E-mail invitations to general practitioners were as effective as postal invitations and were more efficient

Shaun Treweek, Karen Barnett, Graeme Maclennan, Debbie Bonetti, Martin P Eccles, Jillian Joy Francis, Claire Jones, Nigel B Pitts, Ian W Ricketts, Mark Weal, Frank Sullivan

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Abstract

Objective
To evaluate which of two invitation methods, e-mail or post, was most effective at recruiting general practitioners (GPs) to an online trial.

Study Design and Setting
Randomized controlled trial. Participants were GPs in Scotland, United Kingdom.

Results
Two hundred and seventy GPs were recruited. Using e-mail did not improve recruitment (risk difference = 0.7% [95% confidence interval -2.7% to 4.1%]). E-mail was, however, simpler to use and cheaper, costing £3.20 per recruit compared with £15.69 for postal invitations. Reminders increased recruitment by around 4% for each reminder sent for both invitation methods.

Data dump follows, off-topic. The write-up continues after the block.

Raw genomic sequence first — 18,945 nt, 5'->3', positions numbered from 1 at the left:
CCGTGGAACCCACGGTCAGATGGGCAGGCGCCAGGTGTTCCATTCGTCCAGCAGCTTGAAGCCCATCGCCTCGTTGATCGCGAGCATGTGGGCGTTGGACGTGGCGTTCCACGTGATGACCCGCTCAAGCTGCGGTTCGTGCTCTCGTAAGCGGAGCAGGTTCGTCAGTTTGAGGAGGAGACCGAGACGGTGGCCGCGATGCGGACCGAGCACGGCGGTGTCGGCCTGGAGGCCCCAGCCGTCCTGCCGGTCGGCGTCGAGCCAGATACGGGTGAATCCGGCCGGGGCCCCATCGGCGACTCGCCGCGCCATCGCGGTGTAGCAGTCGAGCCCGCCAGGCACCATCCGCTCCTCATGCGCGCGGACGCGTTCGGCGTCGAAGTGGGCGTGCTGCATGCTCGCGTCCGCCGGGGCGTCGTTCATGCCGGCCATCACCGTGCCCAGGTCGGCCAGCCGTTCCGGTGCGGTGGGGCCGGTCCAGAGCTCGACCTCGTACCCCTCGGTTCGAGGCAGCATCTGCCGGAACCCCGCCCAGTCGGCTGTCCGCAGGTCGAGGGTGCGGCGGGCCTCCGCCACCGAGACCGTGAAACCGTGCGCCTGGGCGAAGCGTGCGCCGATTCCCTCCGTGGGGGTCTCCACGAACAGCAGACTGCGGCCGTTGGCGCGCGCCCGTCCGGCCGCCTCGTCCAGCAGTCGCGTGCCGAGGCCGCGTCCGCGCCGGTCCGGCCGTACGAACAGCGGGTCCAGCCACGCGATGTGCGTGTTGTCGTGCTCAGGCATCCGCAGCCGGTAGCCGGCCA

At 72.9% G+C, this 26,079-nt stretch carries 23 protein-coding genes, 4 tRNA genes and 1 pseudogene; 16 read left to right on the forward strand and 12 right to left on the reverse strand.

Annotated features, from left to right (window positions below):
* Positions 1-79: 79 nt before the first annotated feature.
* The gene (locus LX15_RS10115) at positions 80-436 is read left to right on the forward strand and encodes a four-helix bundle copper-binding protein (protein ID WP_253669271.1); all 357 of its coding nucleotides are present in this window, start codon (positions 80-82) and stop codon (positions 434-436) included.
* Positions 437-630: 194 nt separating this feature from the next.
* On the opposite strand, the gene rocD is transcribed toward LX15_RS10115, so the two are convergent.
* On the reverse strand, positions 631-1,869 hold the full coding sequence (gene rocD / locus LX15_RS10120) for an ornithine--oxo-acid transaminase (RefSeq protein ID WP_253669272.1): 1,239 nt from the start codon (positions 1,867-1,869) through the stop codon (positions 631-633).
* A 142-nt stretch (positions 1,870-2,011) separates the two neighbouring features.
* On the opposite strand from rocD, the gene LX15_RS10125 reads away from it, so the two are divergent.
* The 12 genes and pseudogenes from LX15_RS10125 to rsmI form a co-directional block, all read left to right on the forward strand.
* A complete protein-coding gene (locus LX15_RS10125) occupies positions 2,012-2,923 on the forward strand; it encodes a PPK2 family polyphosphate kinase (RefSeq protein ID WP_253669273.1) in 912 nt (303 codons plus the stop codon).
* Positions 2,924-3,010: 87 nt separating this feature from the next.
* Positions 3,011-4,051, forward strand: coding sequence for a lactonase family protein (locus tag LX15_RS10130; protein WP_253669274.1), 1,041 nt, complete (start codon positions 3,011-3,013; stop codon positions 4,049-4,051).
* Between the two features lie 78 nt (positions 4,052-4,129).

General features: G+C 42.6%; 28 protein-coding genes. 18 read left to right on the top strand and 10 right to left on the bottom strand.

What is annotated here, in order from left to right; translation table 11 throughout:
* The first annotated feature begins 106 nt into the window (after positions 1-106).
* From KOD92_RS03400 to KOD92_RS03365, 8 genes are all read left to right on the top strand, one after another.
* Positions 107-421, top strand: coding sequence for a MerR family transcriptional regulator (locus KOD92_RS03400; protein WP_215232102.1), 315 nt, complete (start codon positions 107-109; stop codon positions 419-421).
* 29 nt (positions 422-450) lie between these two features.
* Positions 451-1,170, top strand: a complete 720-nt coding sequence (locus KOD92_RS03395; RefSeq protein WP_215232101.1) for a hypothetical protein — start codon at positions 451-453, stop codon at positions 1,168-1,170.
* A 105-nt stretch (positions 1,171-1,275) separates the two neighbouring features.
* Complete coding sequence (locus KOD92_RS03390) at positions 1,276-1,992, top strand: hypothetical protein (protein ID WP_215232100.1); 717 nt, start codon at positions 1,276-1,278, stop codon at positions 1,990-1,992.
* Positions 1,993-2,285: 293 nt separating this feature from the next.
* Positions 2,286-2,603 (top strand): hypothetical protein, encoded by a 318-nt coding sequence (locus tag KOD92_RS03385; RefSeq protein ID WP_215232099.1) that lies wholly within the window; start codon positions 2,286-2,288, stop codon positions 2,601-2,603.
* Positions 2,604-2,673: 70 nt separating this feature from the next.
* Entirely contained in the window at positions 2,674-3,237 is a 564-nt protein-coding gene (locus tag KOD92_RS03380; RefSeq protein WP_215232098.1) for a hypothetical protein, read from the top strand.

Conclusions
In the Scottish context, inviting GPs to take part in an online trial by e-mail does not adversely affect recruitment and is logistically easier and cheaper than using postal invitations.

Original languageEnglish
Pages (from-to)793-797
Number of pages5
JournalJournal of Clinical Epidemiology
Volume65
Issue number7
Early online date4 Feb 2012
DOIs
Publication statusPublished - Jul 2012

Keywords

  • recruitment
  • randomized controlled trials
  • e-mail
  • postal
  • reminders
  • primary care

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    Treweek, S., Barnett, K., Maclennan, G., Bonetti, D., Eccles, M. P., Francis, J. J., Jones, C., Pitts, N. B., Ricketts, I. W., Weal, M., & Sullivan, F. (2012). E-mail invitations to general practitioners were as effective as postal invitations and were more efficient. Journal of Clinical Epidemiology, 65(7), 793-797. https://doi.org/10.1016/j.jclinepi.2011.11.010